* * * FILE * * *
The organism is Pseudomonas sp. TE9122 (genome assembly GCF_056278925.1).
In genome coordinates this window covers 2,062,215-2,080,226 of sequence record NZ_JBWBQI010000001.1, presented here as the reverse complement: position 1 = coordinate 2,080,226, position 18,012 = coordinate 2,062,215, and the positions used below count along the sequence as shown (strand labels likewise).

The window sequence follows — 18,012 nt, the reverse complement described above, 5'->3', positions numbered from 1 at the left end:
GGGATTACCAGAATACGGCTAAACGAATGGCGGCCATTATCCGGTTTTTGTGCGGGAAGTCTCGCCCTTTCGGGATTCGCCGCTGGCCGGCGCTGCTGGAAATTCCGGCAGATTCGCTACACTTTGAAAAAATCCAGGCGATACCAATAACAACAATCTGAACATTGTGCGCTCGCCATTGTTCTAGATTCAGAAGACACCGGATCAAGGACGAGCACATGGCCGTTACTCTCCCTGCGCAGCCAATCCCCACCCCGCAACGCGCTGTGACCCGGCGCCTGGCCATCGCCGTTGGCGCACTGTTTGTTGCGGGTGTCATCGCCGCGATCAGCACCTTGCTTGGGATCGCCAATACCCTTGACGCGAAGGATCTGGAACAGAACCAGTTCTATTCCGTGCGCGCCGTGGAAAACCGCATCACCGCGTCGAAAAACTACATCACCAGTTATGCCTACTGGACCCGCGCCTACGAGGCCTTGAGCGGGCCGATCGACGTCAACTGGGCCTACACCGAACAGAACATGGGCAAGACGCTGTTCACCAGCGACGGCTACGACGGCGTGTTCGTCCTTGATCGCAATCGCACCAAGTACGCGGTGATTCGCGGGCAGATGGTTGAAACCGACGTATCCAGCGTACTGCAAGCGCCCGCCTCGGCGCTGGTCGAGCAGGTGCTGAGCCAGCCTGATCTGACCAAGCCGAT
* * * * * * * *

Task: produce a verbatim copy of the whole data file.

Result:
The organism is Pseudomonas sp. TE9122 (genome assembly GCF_056278925.1).
In genome coordinates this window covers 2,062,215-2,080,226 of sequence record NZ_JBWBQI010000001.1, presented here as the reverse complement: position 1 = coordinate 2,080,226, position 18,012 = coordinate 2,062,215, and the positions used below count along the sequence as shown (strand labels likewise).

The window sequence follows — 18,012 nt, the reverse complement described above, 5'->3', positions numbered from 1 at the left end:
GGGATTACCAGAATACGGCTAAACGAATGGCGGCCATTATCCGGTTTTTGTGCGGGAAGTCTCGCCCTTTCGGGATTCGCCGCTGGCCGGCGCTGCTGGAAATTCCGGCAGATTCGCTACACTTTGAAAAAATCCAGGCGATACCAATAACAACAATCTGAACATTGTGCGCTCGCCATTGTTCTAGATTCAGAAGACACCGGATCAAGGACGAGCACATGGCCGTTACTCTCCCTGCGCAGCCAATCCCCACCCCGCAACGCGCTGTGACCCGGCGCCTGGCCATCGCCGTTGGCGCACTGTTTGTTGCGGGTGTCATCGCCGCGATCAGCACCTTGCTTGGGATCGCCAATACCCTTGACGCGAAGGATCTGGAACAGAACCAGTTCTATTCCGTGCGCGCCGTGGAAAACCGCATCACCGCGTCGAAAAACTACATCACCAGTTATGCCTACTGGACCCGCGCCTACGAGGCCTTGAGCGGGCCGATCGACGTCAACTGGGCCTACACCGAACAGAACATGGGCAAGACGCTGTTCACCAGCGACGGCTACGACGGCGTGTTCGTCCTTGATCGCAATCGCACCAAGTACGCGGTGATTCGCGGGCAGATGGTTGAAACCGACGTATCCAGCGTACTGCAAGCGCCCGCCTCGGCGCTGGTCGAGCAGGTGCTGAGCCAGCCTGATCTGACCAAGCCGAT